Canadian wildfires more than a thousand miles away filled Wisconsin’s northern skies with haze. Following another warm summer day slightly diminished by the loss of blue heavens and the company of pesky mosquitos, helping a neighbor harvest their lavender field made a small part of the world all okay. At eight in the evening, thanks to Canadian smoke particulates, the July sun appeared a gentle gold surrounded by a flaming ring. With humidity and heat lifting, the air felt just right to stay outside
She knelt next to the plants, cutting the flowered sprigs with a curved knife. I gathered handfuls, wound the end with a rubber band, then handed each to her husband to trim and load for moving. Their collies laid between the rows, noses resting on paws. A hawk screeched above as it circled the field. We talked about nothing much scattered with deeply important stuff.
We have other jobs that claimed the day, but like all plants lavender has a time to be harvested. They had already completed hours in the field and hung hundreds of bouquets in the barn to partially dry. In a few days the lavender would fill a roadside cart for customers. Sharing the work, an hour went by quickly. Mosquitos called an end to our time.
Some kind of magic happens when friends share the work of their days. Weeding each other’s gardens, making a meal, washing dishes together, sanding another’s wood project, painting a room, harvesting lavender. Formality slips away. The need to create conversation slips into comfortable talk. We move in each other’s space naturally, slipping into the dance steps of our real lives without practice. That’s where memories are made.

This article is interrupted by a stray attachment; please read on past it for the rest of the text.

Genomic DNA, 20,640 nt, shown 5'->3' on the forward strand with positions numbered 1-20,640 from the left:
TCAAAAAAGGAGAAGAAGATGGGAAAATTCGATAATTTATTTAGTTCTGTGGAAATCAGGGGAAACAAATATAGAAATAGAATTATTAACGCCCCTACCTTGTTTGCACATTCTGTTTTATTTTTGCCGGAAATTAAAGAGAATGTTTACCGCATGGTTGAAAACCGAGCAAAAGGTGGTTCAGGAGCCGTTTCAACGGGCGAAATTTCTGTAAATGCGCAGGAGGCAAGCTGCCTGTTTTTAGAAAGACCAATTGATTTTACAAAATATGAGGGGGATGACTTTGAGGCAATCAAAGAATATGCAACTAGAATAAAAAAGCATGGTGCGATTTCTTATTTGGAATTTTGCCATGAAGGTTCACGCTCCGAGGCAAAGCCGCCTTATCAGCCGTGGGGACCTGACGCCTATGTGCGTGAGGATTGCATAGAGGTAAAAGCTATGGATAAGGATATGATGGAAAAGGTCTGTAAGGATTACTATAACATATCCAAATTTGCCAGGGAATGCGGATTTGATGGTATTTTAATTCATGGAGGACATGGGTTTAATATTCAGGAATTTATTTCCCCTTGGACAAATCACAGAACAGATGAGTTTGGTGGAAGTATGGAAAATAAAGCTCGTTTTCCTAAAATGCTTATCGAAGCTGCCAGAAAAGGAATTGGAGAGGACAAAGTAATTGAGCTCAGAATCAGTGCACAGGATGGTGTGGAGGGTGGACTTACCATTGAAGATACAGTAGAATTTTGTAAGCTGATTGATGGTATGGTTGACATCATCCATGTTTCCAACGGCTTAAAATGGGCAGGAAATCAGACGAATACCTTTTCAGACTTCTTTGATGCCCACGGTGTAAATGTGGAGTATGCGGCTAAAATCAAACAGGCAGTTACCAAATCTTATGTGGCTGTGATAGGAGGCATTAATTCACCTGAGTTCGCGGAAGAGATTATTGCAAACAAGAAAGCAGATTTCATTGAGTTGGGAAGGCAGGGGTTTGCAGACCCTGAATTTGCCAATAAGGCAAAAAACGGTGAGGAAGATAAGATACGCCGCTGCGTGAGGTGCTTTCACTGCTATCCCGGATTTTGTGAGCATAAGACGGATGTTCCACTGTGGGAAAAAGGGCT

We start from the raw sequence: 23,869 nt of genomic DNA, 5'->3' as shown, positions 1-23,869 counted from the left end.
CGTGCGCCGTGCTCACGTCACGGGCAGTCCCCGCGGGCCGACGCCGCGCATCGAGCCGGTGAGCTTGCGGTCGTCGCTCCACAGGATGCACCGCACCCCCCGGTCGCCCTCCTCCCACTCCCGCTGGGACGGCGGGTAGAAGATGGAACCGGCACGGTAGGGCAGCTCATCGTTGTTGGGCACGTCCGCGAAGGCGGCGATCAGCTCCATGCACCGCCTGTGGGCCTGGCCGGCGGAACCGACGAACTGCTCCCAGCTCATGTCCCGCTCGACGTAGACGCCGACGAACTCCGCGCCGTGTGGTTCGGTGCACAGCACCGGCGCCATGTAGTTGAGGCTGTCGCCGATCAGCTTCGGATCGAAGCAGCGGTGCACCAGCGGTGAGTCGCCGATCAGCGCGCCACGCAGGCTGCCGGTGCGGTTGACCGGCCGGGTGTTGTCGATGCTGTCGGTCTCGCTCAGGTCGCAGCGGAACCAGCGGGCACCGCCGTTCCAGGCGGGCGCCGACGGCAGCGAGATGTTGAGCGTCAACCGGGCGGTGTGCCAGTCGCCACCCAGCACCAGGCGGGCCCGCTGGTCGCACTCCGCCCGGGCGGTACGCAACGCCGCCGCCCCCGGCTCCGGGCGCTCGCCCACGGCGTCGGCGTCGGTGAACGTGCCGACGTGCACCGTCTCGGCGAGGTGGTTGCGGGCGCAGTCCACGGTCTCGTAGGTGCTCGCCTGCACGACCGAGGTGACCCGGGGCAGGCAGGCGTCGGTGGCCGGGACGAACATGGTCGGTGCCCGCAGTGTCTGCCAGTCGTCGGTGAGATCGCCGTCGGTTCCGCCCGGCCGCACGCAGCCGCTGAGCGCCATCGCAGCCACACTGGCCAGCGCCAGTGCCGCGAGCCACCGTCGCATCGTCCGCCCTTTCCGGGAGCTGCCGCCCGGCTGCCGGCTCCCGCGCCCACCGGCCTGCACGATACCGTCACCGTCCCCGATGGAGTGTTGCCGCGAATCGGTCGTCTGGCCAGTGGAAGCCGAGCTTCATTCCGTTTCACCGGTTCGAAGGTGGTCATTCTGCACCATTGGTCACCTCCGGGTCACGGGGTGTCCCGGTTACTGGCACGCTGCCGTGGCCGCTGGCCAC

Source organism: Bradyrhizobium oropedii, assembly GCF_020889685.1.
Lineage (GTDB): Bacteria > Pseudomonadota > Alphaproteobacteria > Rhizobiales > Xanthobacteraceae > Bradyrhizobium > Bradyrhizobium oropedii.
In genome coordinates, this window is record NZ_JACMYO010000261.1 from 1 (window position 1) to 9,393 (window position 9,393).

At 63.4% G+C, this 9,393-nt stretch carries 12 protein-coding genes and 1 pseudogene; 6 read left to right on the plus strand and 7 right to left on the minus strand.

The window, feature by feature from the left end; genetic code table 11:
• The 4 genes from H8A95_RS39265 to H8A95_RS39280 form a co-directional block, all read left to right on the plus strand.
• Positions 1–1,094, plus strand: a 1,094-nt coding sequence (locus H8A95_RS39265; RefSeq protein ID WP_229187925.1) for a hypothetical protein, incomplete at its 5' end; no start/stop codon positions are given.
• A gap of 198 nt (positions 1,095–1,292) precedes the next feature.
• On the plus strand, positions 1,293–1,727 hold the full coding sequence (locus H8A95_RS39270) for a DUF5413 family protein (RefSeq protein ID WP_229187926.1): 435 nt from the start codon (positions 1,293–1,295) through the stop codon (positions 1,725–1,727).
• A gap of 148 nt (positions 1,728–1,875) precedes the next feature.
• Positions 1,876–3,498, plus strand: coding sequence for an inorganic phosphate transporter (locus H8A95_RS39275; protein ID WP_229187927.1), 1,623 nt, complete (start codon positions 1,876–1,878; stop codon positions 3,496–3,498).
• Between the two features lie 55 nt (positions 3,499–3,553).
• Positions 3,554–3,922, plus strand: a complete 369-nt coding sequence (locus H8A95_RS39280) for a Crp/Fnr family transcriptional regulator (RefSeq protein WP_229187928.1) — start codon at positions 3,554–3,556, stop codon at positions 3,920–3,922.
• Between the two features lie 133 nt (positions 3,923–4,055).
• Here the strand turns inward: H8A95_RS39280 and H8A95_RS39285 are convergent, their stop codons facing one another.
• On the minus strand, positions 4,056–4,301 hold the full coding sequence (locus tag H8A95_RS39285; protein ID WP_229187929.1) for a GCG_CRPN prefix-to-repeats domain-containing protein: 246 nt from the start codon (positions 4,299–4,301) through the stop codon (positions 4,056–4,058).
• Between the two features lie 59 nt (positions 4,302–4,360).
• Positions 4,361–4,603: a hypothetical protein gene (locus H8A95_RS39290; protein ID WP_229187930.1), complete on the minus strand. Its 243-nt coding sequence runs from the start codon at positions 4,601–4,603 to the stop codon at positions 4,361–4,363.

There’s a certain time of year when the sun stops staging its setting and instead slips away between the flatness of late afternoon light and evening commute darkness. Those summer and fall evenings, when lovers and families and friends drink wine out of plastic cups while sitting on porches or park benches, have slipped away as well. Coats, scarves, hats and gloves diminish the intimacy of strappy dresses, t-shirts or cotton pajamas. Sunset watching falls into the past season’s memory book and onto the a distant season’s to-do list.
Timers bring holiday lights to life, a small gift to ease the lost hours of sun. Walking home from the bus stop or a friend’s house, we step in and out of the circles of sparkling white or bright color bulbs. Dark and light, dark and light. The city people walk in the perpetual comfort of the street lights as long as they stay on public walkways and out of the darkness of undefined areas. Lights from stores, cars, homes suggest places where the people share time. At the right slice between dusk and dark, the interiors of houses and offices are as clearly lit as big screen televisions. In suburbs and small towns walkers might depend on those window views or harsh garage lights before the moon and stars accept responsibility to illuminate a path.
So we hurry from the dark, almost as much as from the cold, to the places of light where we belong, have control, feel safe. Another winter begins. Wishing you a season of good holiday experiences and memories.